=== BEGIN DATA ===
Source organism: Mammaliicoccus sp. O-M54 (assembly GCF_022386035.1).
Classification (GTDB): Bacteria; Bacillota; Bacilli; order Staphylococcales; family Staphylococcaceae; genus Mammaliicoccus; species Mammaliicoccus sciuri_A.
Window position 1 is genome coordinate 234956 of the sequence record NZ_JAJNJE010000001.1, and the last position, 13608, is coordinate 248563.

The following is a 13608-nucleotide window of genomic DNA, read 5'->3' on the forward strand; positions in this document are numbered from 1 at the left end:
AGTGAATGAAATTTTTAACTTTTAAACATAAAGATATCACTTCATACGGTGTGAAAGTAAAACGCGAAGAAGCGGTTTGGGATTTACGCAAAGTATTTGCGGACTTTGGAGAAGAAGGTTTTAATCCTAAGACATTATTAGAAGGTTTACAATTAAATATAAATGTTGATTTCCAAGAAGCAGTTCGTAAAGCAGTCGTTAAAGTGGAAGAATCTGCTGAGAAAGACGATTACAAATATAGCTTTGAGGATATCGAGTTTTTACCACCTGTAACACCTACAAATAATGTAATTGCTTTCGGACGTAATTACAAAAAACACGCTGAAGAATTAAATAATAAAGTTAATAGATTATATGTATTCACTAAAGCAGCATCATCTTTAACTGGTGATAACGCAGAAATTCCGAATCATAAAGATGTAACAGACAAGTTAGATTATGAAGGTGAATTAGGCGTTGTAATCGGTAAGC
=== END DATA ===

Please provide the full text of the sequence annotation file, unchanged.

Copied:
Source organism: Mammaliicoccus sp. O-M54 (assembly GCF_022386035.1).
Classification (GTDB): Bacteria; Bacillota; Bacilli; order Staphylococcales; family Staphylococcaceae; genus Mammaliicoccus; species Mammaliicoccus sciuri_A.
Window position 1 is genome coordinate 234956 of the sequence record NZ_JAJNJE010000001.1, and the last position, 13608, is coordinate 248563.

The following is a 13608-nucleotide window of genomic DNA, read 5'->3' on the forward strand; positions in this document are numbered from 1 at the left end:
AGTGAATGAAATTTTTAACTTTTAAACATAAAGATATCACTTCATACGGTGTGAAAGTAAAACGCGAAGAAGCGGTTTGGGATTTACGCAAAGTATTTGCGGACTTTGGAGAAGAAGGTTTTAATCCTAAGACATTATTAGAAGGTTTACAATTAAATATAAATGTTGATTTCCAAGAAGCAGTTCGTAAAGCAGTCGTTAAAGTGGAAGAATCTGCTGAGAAAGACGATTACAAATATAGCTTTGAGGATATCGAGTTTTTACCACCTGTAACACCTACAAATAATGTAATTGCTTTCGGACGTAATTACAAAAAACACGCTGAAGAATTAAATAATAAAGTTAATAGATTATATGTATTCACTAAAGCAGCATCATCTTTAACTGGTGATAACGCAGAAATTCCGAATCATAAAGATGTAACAGACAAGTTAGATTATGAAGGTGAATTAGGCGTTGTAATCGGTAAGC